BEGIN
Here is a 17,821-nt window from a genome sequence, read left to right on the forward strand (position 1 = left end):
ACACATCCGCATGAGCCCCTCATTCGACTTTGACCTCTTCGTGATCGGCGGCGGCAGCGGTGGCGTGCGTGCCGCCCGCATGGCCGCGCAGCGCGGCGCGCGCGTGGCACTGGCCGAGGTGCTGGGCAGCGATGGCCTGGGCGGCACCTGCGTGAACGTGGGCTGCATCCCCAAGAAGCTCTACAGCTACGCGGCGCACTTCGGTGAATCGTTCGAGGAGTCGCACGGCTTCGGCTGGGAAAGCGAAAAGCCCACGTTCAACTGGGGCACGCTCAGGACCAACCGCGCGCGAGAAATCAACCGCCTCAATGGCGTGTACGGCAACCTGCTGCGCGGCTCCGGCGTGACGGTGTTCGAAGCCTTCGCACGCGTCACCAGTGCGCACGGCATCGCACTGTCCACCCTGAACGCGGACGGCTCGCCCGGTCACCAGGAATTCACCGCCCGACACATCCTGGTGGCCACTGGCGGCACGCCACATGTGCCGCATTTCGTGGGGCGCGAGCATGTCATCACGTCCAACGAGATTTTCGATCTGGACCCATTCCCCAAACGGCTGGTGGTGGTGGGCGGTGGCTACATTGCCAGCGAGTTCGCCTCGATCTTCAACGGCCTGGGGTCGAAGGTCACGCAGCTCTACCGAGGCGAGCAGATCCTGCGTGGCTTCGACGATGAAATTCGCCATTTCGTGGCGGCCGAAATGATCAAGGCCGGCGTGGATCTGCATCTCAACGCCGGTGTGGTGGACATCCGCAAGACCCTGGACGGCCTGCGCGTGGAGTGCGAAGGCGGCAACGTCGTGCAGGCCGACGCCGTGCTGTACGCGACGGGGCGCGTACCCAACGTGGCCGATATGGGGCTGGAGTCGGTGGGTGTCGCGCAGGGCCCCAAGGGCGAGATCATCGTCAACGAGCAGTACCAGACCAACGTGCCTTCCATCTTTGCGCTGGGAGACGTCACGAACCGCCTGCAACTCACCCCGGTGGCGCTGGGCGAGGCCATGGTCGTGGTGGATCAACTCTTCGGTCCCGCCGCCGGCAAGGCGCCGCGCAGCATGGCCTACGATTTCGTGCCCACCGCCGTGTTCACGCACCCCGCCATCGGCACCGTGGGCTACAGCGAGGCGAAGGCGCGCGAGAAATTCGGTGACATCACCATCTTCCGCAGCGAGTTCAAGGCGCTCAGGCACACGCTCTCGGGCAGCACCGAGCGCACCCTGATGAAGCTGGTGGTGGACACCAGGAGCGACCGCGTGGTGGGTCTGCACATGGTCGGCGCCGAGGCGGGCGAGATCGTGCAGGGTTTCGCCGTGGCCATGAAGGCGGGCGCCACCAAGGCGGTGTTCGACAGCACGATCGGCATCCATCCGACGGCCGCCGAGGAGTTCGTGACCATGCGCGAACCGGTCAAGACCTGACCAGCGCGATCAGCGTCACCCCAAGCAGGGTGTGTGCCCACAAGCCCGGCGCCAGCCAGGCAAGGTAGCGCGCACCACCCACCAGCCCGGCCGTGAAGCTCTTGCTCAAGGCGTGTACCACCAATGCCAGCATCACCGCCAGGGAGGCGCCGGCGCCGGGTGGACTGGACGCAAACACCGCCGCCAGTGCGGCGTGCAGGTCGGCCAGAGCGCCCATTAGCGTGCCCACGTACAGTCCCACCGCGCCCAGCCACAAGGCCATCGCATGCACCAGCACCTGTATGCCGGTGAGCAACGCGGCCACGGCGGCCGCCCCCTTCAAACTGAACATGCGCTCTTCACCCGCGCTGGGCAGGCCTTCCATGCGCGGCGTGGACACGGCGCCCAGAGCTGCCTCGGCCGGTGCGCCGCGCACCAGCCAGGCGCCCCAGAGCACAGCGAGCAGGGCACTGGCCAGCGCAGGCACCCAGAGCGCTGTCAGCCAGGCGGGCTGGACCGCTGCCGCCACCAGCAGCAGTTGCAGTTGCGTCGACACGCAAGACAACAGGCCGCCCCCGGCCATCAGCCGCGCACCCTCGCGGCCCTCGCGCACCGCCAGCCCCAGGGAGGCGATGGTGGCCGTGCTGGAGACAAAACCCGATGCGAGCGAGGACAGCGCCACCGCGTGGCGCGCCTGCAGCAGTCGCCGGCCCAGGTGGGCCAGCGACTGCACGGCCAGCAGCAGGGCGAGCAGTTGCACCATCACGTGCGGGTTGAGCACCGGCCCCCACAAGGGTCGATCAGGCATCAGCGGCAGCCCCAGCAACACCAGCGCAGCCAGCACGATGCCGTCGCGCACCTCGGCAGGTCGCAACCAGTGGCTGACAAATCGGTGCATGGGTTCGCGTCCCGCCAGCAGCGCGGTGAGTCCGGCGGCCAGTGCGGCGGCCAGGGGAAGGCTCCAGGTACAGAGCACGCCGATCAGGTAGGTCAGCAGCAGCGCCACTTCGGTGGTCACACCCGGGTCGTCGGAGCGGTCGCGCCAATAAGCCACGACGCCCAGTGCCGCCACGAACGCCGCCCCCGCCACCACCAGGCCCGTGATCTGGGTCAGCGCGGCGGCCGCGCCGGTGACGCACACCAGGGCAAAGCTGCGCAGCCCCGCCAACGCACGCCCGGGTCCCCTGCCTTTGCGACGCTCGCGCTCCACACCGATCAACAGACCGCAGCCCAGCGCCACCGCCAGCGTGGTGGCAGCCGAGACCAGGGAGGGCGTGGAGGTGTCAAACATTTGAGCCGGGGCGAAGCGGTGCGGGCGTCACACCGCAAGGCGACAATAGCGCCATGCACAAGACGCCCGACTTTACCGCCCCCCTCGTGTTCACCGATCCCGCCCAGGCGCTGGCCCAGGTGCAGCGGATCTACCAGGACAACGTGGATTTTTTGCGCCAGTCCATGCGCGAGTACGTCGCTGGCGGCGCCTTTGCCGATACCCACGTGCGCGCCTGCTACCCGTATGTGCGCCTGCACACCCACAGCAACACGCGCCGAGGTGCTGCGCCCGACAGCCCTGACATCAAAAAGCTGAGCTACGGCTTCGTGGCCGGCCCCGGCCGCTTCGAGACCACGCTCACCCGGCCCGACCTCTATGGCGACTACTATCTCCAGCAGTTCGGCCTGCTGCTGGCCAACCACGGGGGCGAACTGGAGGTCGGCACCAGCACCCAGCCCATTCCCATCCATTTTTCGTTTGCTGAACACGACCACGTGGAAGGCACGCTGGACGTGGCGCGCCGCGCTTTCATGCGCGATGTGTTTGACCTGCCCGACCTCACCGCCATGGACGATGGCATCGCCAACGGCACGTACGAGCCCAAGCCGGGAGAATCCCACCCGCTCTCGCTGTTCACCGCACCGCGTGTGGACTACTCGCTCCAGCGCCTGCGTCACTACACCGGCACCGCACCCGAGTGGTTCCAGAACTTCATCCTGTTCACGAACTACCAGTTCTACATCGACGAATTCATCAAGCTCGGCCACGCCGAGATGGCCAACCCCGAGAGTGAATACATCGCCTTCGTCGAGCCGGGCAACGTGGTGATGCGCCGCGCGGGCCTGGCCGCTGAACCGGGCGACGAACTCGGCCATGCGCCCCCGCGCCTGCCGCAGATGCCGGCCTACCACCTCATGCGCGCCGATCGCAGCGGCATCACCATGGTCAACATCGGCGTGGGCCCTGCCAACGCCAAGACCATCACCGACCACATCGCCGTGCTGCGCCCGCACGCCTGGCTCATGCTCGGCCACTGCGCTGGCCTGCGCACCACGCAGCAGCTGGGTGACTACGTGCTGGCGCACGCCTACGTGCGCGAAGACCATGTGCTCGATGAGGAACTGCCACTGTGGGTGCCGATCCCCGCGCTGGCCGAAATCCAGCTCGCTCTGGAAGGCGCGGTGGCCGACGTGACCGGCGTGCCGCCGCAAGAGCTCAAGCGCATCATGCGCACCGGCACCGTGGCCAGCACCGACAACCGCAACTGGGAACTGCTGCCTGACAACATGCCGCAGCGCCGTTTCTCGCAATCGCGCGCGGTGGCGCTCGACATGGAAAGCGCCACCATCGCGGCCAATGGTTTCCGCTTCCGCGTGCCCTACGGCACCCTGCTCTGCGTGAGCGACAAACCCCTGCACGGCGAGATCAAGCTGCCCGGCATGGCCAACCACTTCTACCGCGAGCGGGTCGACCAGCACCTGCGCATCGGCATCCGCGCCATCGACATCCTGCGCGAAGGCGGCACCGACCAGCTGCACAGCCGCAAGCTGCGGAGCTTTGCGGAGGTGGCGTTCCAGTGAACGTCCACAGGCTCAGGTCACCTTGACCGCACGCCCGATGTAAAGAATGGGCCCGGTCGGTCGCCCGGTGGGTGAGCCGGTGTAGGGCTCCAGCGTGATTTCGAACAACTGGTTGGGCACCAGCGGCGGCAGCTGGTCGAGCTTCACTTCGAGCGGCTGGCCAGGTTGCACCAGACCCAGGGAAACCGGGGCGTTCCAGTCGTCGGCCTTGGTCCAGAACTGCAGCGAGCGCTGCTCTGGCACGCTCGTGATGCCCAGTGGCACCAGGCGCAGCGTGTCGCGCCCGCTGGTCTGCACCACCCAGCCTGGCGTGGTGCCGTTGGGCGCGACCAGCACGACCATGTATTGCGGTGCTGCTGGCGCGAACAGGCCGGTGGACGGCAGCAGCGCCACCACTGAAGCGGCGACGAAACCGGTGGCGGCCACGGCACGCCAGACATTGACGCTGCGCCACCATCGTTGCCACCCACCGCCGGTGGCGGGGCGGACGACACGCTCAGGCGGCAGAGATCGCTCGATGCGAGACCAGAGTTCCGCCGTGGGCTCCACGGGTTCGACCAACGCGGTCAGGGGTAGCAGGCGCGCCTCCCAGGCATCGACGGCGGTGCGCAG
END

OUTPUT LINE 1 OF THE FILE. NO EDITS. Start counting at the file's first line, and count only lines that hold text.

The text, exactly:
Here is a 17,821-nt window from a genome sequence, read left to right on the forward strand (position 1 = left end):